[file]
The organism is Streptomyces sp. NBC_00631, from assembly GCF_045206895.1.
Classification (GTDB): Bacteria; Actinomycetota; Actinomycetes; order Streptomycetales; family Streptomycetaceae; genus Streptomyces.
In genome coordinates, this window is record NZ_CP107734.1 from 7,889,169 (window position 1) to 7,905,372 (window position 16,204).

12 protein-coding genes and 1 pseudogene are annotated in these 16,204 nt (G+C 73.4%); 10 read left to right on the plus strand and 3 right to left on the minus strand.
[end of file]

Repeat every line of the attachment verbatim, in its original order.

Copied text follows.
The organism is Streptomyces sp. NBC_00631, from assembly GCF_045206895.1.
Classification (GTDB): Bacteria; Actinomycetota; Actinomycetes; order Streptomycetales; family Streptomycetaceae; genus Streptomyces.
In genome coordinates, this window is record NZ_CP107734.1 from 7,889,169 (window position 1) to 7,905,372 (window position 16,204).

12 protein-coding genes and 1 pseudogene are annotated in these 16,204 nt (G+C 73.4%); 10 read left to right on the plus strand and 3 right to left on the minus strand.